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Legislative pay too high
When I started writing this column in 1965, state legislators were paid $3,600 a year.
A few days from now, on
July 1, theyll be getting $40,000 plus a $1,280 cost of living increase and go to $42,106 in July of 2008.
Unlike back in 65, their leaders now get bonus pay, $8,000 more for the House Speaker and Senate Majority Leader; and $4,000 more for the House and Senate Minority Leaders. Thats because they have to devote more time than members without leadership responsibilities. I have always opposed the bonuses. People who go after leadership positions do it for the power, perks and opportunities they gain and would continue to do it for nothing if bonuses were withdrawn tomorrow.
So are we attracting a better quality of people to the jobs,
which was the argument used for years in pleading for higher pay?
No, were not.
Lawmakers, from my early days in Olympia (1961 to 1993), went on to become governors, attorneys general, members of Congress, Supreme Court justices. Many of the legislators in those days were wealthy farmers, lawyers and businessmen who were persuaded to come to Olympia every other winter as a public service.
Today, we get bored housewives, public employees who serve as in-house lobbyists for their unions, retirees and various flotsam and jetsam who find it an easy way to make a living. Their perks are pretty good, too. Ill catch you up on those in a later column.
Anyway, in the good old days, legislators had to raise their pay themselves and usually tried to do it when nobody was looking, like after midnight on the last day of the 1971 session when they tripled their pensions and salaries without one word of explanation although theyd been secretly discussing it in caucus for weeks.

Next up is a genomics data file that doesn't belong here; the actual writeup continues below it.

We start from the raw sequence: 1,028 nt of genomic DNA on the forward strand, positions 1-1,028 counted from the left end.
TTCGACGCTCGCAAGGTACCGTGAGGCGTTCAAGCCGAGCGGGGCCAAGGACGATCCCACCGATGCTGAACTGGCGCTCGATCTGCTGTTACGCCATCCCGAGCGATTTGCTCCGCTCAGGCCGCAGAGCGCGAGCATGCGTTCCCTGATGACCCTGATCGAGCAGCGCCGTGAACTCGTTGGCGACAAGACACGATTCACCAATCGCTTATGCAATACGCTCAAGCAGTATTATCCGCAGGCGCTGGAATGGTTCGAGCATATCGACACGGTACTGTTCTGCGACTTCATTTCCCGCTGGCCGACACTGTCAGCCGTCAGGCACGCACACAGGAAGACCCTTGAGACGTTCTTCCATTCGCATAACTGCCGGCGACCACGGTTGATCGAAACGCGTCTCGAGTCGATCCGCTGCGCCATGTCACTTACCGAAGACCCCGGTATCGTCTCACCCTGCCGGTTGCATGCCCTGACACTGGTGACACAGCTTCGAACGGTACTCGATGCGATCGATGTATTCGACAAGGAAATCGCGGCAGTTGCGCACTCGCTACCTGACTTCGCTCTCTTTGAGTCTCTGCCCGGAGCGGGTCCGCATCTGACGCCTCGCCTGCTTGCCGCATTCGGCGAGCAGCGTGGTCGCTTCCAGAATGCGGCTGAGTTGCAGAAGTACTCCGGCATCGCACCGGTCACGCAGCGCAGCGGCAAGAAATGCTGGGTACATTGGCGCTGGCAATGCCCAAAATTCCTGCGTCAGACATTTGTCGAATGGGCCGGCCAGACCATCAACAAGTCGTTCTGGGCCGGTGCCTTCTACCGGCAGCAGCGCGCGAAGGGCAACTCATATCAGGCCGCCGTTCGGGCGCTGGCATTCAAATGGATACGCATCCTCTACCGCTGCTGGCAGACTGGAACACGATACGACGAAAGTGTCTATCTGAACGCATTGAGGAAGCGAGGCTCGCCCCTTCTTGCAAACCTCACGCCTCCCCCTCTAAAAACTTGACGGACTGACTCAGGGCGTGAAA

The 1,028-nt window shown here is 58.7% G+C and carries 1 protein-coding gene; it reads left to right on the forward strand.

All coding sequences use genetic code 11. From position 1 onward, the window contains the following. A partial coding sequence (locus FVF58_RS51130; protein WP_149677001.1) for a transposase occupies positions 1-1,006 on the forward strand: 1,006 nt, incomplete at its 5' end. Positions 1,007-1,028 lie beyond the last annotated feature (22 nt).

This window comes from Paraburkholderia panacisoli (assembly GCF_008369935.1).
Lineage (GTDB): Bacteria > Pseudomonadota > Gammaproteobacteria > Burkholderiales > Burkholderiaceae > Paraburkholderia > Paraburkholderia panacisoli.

The pay raise to $10,560 didnt take effect until 1973 or re-election but a furniture salesman named Bruce Helms filed Initiative 282 in 1973 limiting pay raises to 5-1/2 percent and it passed overwhelmingly. At least I call 798,338 to 197,795 overwhelming.
Their first move to get salary setting out of their hands and on the backs of others was a Salary Committee to recommend increases to the governor. They loaded the committee with big shots making big money who depended on the Legislature for their budgets, like college presidents, personnel managers, etc. The committees first recommendation was $10,000 for legislators. Gov. Dan Evans thought that was too much and reduced it to $7,200. The Legislature jacked it up to $10,560, which generated 1-282.
It was Sen. Gary Grant of Seattle who came up with the idea of expanding the committee by drawing names from each congressional district. In 1986, House Speaker Wayne Ehlers put a salary commission, nine drawn by lot and seven selected by the House Speaker and Senate President, on an initiative and we poor saps not me voted for it. I knew and wrote that those nine peasants on the commission werent going to be the ones who would decide how much the raise would be every other year. It would be the big shots from education, labor and business.
I didnt think $3,600 was a
sufficient salary but the steady climb to $40,000 is way too much. This is still a citizen legislature. Everybody in it can have another job on the side or, more accurately, be a legislator on the side of their regular employment. Im sure it is not the intent of the electorate to be at the point of making it possible for legislators to devote themselves full time to the job. Like our members of Congress, they lose touch with the people they serve. So how much should we pay them? Considering their many perks, $25,000 sounds OK to me. What do you think?
Adele Ferguson can be reached at P.O. Box 69, Hansville, WA, 98340.